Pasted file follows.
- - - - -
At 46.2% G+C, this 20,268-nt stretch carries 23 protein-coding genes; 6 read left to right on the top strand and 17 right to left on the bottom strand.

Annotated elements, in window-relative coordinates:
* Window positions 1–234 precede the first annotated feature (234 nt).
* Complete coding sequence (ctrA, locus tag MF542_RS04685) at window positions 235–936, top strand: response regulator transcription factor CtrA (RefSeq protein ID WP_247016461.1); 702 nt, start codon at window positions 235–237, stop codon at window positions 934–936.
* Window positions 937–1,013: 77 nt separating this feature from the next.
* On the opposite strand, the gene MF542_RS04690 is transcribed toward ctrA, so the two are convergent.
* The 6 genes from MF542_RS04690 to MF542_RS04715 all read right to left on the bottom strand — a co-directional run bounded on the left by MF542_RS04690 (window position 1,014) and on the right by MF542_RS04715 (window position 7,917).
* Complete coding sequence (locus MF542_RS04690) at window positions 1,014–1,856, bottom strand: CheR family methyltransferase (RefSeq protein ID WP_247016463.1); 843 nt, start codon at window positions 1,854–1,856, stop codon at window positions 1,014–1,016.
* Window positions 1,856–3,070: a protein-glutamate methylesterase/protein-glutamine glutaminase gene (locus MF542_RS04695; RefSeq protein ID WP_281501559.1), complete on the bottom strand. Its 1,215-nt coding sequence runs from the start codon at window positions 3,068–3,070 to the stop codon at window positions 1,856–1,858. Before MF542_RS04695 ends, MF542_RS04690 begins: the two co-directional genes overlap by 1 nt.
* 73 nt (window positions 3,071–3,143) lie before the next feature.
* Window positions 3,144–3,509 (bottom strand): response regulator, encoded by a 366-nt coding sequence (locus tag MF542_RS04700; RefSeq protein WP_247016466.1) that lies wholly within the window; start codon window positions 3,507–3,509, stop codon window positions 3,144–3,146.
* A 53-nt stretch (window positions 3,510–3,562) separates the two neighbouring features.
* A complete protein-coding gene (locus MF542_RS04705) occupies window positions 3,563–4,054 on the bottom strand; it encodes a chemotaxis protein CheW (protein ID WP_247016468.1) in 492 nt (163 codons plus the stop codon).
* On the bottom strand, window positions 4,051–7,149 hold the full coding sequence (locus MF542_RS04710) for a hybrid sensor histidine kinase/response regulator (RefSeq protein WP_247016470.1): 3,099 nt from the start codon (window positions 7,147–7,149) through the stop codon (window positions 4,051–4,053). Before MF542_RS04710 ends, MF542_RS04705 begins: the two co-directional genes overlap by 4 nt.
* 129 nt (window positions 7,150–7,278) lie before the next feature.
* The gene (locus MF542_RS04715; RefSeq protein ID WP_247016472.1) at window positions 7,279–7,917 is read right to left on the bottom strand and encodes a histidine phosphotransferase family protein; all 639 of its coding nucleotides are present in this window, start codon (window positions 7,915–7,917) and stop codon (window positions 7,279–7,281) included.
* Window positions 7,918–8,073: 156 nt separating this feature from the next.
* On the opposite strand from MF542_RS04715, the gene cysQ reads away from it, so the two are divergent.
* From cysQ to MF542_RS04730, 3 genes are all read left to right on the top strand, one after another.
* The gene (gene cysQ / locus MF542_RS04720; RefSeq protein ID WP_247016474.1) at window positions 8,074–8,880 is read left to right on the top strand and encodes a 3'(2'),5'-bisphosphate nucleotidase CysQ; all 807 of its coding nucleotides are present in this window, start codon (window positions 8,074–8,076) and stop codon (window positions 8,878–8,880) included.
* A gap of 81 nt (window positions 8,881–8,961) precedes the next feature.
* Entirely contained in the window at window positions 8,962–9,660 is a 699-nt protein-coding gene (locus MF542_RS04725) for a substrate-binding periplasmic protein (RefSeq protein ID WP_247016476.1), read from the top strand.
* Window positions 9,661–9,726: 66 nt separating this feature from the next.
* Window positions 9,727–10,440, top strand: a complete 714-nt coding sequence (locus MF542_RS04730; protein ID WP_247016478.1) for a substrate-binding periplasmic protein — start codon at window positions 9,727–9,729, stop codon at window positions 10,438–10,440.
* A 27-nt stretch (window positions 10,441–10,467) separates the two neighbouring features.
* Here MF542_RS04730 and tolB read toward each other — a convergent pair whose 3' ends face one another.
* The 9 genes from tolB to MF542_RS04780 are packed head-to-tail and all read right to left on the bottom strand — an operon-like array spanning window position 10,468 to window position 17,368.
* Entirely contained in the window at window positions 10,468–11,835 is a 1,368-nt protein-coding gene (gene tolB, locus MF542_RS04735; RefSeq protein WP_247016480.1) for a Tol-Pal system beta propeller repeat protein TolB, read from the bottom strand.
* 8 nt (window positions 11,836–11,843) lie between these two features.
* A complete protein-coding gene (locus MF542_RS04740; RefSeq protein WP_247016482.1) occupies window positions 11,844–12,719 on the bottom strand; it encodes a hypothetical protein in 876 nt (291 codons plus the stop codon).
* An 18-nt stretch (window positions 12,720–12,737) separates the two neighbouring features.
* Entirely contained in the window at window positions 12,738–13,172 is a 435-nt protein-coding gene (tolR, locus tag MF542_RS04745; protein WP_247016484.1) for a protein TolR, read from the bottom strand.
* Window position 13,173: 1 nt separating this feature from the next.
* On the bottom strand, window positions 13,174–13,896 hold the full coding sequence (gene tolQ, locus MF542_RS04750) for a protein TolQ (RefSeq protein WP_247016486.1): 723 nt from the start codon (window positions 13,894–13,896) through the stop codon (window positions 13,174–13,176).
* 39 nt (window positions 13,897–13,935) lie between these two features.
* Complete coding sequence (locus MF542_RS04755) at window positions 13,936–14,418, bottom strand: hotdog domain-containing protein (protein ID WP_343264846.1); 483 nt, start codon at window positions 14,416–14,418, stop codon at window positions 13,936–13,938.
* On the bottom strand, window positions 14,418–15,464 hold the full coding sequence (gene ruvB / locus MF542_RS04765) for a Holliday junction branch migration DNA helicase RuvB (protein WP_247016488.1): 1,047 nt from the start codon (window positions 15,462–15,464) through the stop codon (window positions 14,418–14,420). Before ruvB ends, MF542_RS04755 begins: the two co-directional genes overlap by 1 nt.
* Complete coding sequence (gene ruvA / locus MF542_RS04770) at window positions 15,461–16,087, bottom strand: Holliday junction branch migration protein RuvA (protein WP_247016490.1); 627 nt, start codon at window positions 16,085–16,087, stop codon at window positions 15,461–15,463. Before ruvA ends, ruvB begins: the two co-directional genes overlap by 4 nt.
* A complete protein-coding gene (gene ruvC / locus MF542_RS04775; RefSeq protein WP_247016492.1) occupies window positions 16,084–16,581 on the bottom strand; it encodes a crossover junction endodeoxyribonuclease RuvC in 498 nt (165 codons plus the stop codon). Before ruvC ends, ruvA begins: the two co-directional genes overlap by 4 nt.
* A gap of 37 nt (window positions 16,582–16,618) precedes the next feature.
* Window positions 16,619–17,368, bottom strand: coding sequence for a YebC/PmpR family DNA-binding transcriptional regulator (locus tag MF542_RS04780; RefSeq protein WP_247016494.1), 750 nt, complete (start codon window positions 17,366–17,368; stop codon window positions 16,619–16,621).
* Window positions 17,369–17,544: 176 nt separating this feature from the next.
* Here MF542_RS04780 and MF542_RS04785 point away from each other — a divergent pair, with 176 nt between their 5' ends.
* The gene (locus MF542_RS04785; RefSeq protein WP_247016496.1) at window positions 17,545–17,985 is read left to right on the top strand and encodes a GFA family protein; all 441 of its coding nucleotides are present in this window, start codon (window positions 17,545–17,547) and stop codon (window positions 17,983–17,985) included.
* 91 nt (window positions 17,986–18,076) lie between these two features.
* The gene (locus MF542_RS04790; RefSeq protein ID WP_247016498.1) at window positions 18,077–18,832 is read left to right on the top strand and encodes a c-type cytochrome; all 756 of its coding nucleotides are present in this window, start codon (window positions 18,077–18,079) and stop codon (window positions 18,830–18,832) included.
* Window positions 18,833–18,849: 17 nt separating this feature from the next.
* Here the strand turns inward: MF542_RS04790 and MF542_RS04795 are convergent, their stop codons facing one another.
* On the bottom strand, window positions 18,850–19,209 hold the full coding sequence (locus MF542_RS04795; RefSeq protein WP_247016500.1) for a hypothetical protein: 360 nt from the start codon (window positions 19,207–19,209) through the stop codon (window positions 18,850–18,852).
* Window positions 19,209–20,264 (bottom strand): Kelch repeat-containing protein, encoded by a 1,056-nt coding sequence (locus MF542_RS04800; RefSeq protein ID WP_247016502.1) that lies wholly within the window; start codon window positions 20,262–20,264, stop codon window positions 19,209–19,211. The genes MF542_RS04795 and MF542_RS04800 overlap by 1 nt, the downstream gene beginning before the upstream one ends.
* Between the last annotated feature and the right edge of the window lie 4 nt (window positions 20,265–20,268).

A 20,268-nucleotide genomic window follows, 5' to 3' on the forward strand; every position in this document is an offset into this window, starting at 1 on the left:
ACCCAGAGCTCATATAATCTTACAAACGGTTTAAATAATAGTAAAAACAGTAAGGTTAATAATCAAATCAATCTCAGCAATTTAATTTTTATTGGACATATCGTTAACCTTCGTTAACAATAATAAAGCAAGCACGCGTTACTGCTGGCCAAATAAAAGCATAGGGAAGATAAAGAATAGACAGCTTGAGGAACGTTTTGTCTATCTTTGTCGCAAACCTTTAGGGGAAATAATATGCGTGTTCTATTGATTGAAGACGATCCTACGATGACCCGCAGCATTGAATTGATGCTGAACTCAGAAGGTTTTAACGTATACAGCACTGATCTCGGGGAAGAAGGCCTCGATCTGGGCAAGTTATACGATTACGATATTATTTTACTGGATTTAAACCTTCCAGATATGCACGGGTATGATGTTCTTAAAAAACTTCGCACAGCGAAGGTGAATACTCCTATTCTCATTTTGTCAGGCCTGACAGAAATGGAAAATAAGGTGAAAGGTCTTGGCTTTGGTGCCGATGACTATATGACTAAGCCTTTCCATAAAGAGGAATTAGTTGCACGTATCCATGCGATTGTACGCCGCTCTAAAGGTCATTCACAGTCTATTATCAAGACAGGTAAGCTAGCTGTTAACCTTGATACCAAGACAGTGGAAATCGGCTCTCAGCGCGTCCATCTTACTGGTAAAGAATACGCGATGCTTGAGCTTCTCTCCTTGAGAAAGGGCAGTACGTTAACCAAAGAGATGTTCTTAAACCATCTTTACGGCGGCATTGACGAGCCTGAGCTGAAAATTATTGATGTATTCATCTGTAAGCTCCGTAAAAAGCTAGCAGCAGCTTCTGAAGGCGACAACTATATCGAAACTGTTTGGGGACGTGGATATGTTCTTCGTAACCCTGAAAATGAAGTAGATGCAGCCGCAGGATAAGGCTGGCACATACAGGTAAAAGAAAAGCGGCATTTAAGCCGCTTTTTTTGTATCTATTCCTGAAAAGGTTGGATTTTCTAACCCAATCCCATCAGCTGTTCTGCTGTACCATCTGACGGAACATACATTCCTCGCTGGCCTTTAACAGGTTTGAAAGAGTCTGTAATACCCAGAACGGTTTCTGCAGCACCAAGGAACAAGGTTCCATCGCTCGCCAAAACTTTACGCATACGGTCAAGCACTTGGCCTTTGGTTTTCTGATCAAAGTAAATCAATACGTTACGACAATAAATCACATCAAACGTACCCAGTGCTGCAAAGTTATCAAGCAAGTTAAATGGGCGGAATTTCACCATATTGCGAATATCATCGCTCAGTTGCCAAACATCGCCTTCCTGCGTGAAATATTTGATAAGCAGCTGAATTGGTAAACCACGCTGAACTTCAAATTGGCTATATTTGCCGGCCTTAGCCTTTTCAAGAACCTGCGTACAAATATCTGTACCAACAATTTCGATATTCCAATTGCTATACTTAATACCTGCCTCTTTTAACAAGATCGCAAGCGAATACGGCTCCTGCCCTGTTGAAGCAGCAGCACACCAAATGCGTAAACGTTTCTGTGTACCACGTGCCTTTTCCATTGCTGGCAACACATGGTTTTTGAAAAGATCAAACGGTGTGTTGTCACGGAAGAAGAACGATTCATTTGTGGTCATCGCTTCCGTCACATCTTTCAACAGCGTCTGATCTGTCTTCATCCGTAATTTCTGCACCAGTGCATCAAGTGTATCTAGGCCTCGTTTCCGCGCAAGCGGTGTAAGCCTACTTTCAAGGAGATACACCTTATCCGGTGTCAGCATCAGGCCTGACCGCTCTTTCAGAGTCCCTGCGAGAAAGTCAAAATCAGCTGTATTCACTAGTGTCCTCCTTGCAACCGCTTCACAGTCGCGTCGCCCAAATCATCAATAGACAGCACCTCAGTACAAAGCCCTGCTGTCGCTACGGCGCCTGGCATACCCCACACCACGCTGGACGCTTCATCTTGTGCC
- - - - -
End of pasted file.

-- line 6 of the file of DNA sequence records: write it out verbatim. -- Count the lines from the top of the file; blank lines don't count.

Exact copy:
* On the opposite strand, the gene MF542_RS04690 is transcribed toward ctrA, so the two are convergent.